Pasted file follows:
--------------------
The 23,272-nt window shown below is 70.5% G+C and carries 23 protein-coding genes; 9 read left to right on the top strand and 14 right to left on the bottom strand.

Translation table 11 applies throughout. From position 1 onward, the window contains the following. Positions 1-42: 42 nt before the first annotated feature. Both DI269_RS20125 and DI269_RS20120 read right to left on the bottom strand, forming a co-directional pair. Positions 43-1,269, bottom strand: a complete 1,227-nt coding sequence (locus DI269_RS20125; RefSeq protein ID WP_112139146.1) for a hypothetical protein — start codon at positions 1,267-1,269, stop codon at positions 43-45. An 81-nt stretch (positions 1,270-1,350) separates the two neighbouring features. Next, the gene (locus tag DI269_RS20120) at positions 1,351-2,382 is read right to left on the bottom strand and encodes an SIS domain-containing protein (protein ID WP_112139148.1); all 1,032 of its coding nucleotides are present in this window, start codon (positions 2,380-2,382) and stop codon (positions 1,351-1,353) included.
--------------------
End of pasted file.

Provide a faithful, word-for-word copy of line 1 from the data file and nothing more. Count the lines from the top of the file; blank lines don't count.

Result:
The 23,272-nt window shown below is 70.5% G+C and carries 23 protein-coding genes; 9 read left to right on the top strand and 14 right to left on the bottom strand.